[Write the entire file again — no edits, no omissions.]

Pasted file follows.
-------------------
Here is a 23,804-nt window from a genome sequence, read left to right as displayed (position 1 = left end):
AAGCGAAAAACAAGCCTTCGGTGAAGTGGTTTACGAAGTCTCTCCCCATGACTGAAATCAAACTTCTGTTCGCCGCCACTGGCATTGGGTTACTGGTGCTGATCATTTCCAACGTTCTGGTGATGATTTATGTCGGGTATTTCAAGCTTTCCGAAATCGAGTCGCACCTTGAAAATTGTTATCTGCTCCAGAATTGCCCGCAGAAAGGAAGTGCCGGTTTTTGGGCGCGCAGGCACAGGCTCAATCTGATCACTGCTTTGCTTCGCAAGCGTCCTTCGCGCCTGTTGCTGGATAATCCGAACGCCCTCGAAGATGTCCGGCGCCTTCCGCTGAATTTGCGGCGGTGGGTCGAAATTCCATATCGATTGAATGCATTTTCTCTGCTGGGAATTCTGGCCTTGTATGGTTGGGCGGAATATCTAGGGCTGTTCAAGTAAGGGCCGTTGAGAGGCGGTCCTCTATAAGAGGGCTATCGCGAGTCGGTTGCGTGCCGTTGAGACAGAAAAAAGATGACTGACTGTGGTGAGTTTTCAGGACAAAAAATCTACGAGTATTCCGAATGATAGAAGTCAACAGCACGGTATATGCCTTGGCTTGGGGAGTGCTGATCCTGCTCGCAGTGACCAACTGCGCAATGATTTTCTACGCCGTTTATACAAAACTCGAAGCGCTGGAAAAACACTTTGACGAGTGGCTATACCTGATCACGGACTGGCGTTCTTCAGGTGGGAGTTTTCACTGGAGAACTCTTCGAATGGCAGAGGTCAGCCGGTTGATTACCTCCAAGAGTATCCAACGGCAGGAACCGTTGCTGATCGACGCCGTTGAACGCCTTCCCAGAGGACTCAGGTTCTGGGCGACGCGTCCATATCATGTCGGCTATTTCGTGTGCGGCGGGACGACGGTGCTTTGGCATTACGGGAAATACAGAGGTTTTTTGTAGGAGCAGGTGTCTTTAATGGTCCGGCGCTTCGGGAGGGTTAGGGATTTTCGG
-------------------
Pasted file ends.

Here is a 23,804-nt window from a genome sequence, read left to right as displayed (position 1 = left end):
AAGCGAAAAACAAGCCTTCGGTGAAGTGGTTTACGAAGTCTCTCCCCATGACTGAAATCAAACTTCTGTTCGCCGCCACTGGCATTGGGTTACTGGTGCTGATCATTTCCAACGTTCTGGTGATGATTTATGTCGGGTATTTCAAGCTTTCCGAAATCGAGTCGCACCTTGAAAATTGTTATCTGCTCCAGAATTGCCCGCAGAAAGGAAGTGCCGGTTTTTGGGCGCGCAGGCACAGGCTCAATCTGATCACTGCTTTGCTTCGCAAGCGTCCTTCGCGCCTGTTGCTGGATAATCCGAACGCCCTCGAAGATGTCCGGCGCCTTCCGCTGAATTTGCGGCGGTGGGTCGAAATTCCATATCGATTGAATGCATTTTCTCTGCTGGGAATTCTGGCCTTGTATGGTTGGGCGGAATATCTAGGGCTGTTCAAGTAAGGGCCGTTGAGAGGCGGTCCTCTATAAGAGGGCTATCGCGAGTCGGTTGCGTGCCGTTGAGACAGAAAAAAGATGACTGACTGTGGTGAGTTTTCAGGACAAAAAATCTACGAGTATTCCGAATGATAGAAGTCAACAGCACGGTATATGCCTTGGCTTGGGGAGTGCTGATCCTGCTCGCAGTGACCAACTGCGCAATGATTTTCTACGCCGTTTATACAAAACTCGAAGCGCTGGAAAAACACTTTGACGAGTGGCTATACCTGATCACGGACTGGCGTTCTTCAGGTGGGAGTTTTCACTGGAGAACTCTTCGAATGGCAGAGGTCAGCCGGTTGATTACCTCCAAGAGTATCCAACGGCAGGAACCGTTGCTGATCGACGCCGTTGAACGCCTTCCCAGAGGACTCAGGTTCTGGGCGACGCGTCCATATCATGTCGGCTATTTCGTGTGCGGCGGGACGACGGTGCTTTGGCATTACGGGAAATACAGAGGTTTTTTGTAGGAGCAGGTGTCTTTAATGGTCCGGCGCTTCGGGAGGGTTAGGGATTTTCGG